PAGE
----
Clinical psychologists are not medical doctors. They assess memory, learning disabilities and other skills. They also offer support coping with any problems you might be experiencing.
Local memory service team
Local memory services teams specialise in providing a range of support services to people with a dementia and those who support them.
Your local team can be contacted through your GP or your health and social care trust.
The team includes:
- a specialist memory nurse
- social workers
- occupational therapists
- a nurse prescriber
- diagnosis and treatment
- education and support
- Dementia navigators
There are dementia navigator professionals in each health and social care trust.
A dementia navigator is a vital link person if you are living with a dementia.
Their role is to provide information and support. This can be face to face or over the telephone. They will also provide vital sign-posting to other services to make sure you can live as full a life as possible with your dementia.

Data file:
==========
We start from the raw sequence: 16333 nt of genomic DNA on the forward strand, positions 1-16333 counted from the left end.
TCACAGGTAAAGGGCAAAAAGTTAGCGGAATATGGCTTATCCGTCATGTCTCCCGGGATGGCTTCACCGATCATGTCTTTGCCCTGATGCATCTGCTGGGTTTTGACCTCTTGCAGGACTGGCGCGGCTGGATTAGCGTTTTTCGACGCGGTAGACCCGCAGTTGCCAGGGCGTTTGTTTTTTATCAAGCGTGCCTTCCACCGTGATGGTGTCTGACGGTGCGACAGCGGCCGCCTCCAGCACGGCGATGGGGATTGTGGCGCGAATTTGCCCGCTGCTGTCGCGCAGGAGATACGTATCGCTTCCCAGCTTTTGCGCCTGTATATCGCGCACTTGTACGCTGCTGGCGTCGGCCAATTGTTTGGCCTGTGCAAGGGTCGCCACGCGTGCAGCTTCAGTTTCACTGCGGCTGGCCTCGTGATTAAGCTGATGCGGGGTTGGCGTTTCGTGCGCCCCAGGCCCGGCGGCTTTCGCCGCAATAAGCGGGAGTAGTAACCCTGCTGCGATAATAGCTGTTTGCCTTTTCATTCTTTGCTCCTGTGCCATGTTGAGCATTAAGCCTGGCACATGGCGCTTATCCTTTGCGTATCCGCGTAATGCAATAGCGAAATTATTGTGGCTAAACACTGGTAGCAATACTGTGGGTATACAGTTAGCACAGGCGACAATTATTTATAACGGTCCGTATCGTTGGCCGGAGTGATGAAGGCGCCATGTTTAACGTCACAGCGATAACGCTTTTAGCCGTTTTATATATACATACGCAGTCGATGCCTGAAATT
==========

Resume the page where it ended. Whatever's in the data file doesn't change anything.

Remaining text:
The dementia navigators will be with you from the beginning and as the condition progresses to the later stages.
You can contact your local dementia navigator through your memory services team.
As well as doctors, you will also receive care from a number of nurses.
Community mental health nurses
Community mental health nurses offer treatment, care and support for people with mental health problems and dementia. They do not usually carry out physical nursing tasks.
District or community nurses
District or community nurses have had extra training in nursing people at home and are based at a GP surgery. They can help you with things like taking medication and dressing wounds.
Practice nurses carry out a range of activities within a GP practice such as flu jabs and check-ups. They carry out general treatments, run clinics and look after patients with ongoing illnesses.
Allied health professionals
You may see other professionals for help with specific areas of physical health.
They might see you in your home, care home or hospital.
Occupational therapists can advise you on maintaining skills and living independently for as long as possible.
They can also advise you about how technology and home adaptations can help you.
Physiotherapists can help with exercise and moving around and can advise carers on helping someone stay active safely.